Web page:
When we were married I weighed in at 165lb/75kg, by the time I was 40 I was pushing 247lb/112kg. I realised that my love for my wife had blinded me to the fact that I had trained my brain to overeat. She was in the same boat due to the family rule that “you have to finish everything on your plate”. She was feeling miserable because of being overweight and feeling run down all the time, and I was right there with her.

    When I turned 41 (about 7mths ago), I said “this madness has to stop!” So after a lot of research I put us both on a paleo diet and taught her how to eat smaller portions and then wait 10mins before she decided if she felt like she needed to eat more.

    Well I’m proud to say that without any exercise program at all, I have dropped over 50lb/23kg in 6mths, and my wife has dropped 17lb/8kg in 5mths… yes “without” exercise. We are both now fully aware of the need to “wait” for the stomach to signal that it’s full. My wife who had never really experienced this before is completely blown away by the fact that she can now eat much less, feel full & have more energy to boot. She has also commented on how she no longer has the urge to grab a candy bar when she’s out shopping because her blood sugar levels are more stable.

    Congratulations you’ve made it to the end. Thanks for hanging in there. ☺

    • Alex

      Reply Reply May 15, 2015

      DanC – thanks so much for sharing your story, I can see the both of you are getting ready for that 20th anniversary :-)

      • DanC

        Reply Reply May 18, 2015

        Yes Alex we certainly are! Not that the romance has dimmed at all over the last 19yrs, it’s just that recovery time takes a little longer. ☺

        • Philip Watling

          Reply Reply May 20, 2015

          I hear you about the recovery time, DanC, though mine is mainly due to a workout in the gym!

  • Chinmay

    Reply Reply May 14, 2015

    Thanks for sharing this post. Such a wonderful read, everytime I read your posts I feel I understand more about myself and my body. Here is an interesting research article about Leptin http://onlinelibrary.wiley.com/doi/10.1111/j.1467-789X.2010.00840.x/full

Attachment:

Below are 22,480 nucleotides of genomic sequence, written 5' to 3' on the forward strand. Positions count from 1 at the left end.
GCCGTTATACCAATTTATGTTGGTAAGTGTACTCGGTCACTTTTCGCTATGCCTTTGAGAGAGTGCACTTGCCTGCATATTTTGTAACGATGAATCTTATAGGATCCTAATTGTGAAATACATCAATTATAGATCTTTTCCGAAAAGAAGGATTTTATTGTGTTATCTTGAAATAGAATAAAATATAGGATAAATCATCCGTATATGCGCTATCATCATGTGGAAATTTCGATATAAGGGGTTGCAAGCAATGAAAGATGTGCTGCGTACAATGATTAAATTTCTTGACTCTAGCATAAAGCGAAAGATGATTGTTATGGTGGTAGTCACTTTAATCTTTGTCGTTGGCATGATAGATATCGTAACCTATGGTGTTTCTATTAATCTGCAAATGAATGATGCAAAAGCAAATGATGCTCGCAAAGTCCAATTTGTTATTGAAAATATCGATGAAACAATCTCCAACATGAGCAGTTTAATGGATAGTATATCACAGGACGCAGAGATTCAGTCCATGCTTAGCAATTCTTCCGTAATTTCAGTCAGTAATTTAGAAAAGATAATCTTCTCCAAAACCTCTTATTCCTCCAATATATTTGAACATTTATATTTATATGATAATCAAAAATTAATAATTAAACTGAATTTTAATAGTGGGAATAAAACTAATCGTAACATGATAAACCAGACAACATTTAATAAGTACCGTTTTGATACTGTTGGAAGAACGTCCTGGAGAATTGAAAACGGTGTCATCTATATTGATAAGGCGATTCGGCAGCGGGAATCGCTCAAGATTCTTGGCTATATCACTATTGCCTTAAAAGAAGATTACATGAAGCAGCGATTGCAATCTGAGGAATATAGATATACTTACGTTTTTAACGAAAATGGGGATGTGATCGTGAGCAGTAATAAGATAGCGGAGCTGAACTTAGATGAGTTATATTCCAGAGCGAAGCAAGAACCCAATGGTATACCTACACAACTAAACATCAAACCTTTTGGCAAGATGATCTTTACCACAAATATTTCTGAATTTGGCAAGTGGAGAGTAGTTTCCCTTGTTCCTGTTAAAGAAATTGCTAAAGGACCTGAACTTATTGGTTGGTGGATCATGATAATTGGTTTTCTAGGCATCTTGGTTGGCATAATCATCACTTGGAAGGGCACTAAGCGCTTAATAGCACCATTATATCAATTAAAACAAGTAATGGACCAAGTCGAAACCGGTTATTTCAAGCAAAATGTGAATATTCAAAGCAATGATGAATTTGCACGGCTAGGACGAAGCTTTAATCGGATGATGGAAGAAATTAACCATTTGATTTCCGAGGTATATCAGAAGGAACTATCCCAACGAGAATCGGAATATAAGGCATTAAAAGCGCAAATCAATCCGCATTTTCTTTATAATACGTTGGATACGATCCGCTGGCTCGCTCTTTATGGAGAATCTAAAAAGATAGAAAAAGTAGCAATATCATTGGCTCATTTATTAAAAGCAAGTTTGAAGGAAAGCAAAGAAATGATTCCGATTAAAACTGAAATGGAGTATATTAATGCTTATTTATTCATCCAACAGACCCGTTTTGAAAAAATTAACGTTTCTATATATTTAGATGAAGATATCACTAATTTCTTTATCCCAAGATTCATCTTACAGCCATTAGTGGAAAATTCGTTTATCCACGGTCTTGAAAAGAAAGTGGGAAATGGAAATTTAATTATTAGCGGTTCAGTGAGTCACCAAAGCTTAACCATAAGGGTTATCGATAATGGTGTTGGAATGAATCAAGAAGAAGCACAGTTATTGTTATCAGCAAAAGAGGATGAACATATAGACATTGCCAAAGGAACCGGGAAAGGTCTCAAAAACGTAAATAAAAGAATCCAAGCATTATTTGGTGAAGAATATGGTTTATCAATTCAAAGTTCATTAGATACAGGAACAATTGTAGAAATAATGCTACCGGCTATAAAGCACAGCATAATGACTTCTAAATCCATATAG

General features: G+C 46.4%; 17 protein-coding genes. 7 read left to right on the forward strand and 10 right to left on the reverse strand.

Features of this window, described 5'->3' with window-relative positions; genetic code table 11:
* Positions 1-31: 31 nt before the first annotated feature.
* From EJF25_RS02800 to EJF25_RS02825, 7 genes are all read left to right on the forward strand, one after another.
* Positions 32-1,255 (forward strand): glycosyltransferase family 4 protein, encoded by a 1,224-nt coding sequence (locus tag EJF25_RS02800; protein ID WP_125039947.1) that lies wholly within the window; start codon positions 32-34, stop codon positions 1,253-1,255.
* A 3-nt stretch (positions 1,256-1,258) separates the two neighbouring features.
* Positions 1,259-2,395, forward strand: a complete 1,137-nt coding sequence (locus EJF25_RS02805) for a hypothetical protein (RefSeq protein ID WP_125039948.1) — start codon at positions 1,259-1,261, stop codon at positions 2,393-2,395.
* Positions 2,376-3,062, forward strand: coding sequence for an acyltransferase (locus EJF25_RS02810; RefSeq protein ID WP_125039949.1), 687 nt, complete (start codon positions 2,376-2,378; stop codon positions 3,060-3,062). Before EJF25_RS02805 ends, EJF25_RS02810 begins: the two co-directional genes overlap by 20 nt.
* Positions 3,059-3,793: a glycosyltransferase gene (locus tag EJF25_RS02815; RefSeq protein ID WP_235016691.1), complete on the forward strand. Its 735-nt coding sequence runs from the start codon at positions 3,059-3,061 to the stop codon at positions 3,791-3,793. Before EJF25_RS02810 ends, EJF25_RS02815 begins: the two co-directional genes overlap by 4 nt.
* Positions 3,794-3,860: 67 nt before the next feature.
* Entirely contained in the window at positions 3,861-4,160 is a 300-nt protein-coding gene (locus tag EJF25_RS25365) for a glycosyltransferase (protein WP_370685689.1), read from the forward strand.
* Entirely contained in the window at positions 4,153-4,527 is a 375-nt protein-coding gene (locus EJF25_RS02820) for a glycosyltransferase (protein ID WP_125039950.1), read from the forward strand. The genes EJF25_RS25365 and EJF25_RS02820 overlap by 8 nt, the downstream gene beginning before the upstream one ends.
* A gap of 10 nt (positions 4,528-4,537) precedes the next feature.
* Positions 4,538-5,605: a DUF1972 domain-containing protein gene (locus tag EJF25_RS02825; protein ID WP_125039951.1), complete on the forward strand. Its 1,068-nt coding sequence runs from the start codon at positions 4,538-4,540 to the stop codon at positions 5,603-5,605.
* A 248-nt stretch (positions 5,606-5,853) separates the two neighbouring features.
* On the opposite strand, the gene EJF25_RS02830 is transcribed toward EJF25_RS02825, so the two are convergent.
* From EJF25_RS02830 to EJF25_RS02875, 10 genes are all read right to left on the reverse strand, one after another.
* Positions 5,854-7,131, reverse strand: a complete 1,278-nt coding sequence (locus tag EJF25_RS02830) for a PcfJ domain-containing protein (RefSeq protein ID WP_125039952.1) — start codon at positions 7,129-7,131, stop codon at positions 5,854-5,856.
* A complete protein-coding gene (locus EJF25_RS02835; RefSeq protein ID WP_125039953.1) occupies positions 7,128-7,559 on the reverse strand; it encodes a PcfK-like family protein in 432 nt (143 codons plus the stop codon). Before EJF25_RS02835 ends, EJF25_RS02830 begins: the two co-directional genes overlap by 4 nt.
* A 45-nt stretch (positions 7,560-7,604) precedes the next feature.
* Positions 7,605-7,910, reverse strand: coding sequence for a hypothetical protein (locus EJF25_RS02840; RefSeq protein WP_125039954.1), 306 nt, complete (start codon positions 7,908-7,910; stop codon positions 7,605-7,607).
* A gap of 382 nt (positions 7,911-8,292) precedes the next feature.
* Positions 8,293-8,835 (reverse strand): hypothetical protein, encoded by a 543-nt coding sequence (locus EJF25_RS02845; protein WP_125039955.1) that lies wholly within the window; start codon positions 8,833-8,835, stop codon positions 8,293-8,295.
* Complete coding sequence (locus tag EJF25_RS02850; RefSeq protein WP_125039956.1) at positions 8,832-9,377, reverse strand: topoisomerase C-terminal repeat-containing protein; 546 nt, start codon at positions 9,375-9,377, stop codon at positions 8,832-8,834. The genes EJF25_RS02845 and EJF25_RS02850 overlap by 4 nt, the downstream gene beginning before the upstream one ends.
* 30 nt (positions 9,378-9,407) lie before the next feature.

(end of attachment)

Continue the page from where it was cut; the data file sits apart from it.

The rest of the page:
• Sophie Ash (Research Analyst)

    Reply Reply May 14, 2015

    I really enjoyed this report; anything involving satiety and adipokines is always an interesting read! Although I was already aware of the roles of leptin and ghrelin on appetite, I had never before taken the time to understand how this relates to reward sensations. Yet another factor to consider in relation to combating obesity!

  • Gena McBrain

    Reply Reply May 14, 2015

    I continue to eat once I feel full for several reasons. One is because I’m not “satisfied”. Sometimes I’m never satisfied no matter how full I am. Another reason is because the food is good and I want to continue “enjoying” the taste. Another reason would be because it’s calming or comforting. Either way, I usually just have no will power.

  • Goulven

    Reply Reply May 14, 2015

    Alejandro, I know what you mean – the only times chilli peppers don’t make me want more is when I eat them without anything else and burn my mouth like a firs-timer… Otherwise, it makes food more exciting, doesn’t it and I tend to forget about how full I am.
    Thanks everyone for your encouraging comments!

  • Philip Watling

    Reply Reply May 15, 2015

    As I child I was always told to ‘finish the plate’ and now I think of all the starving millions in Africa and cannot throw food away. Of course this only applies for when I am not eating at home. Also remember that in a restaurant the food is damn good and I have paid for it – I will eat it all… Unless they give doggy-bags! When at home I put what I cannot finish in the fridge to eat the next day. That also saves money and in the austere times…

    Oh, btw, well done DanC in losing the weight. I haven’t dared weigh myself recently, but have lost about 2 inches round my waist. Most trousers and many belts are now too big for me, and the belly fat I gained in hospital twenty years agho has pretty much gone – see my website. That alternate day fasting diet really works :)

    • Alex

      Reply Reply May 15, 2015

      Philip – seeing how loose your clothes get (or even using a tape measurement) can be as, if not more, motivating than the scales!

      • Philip Watling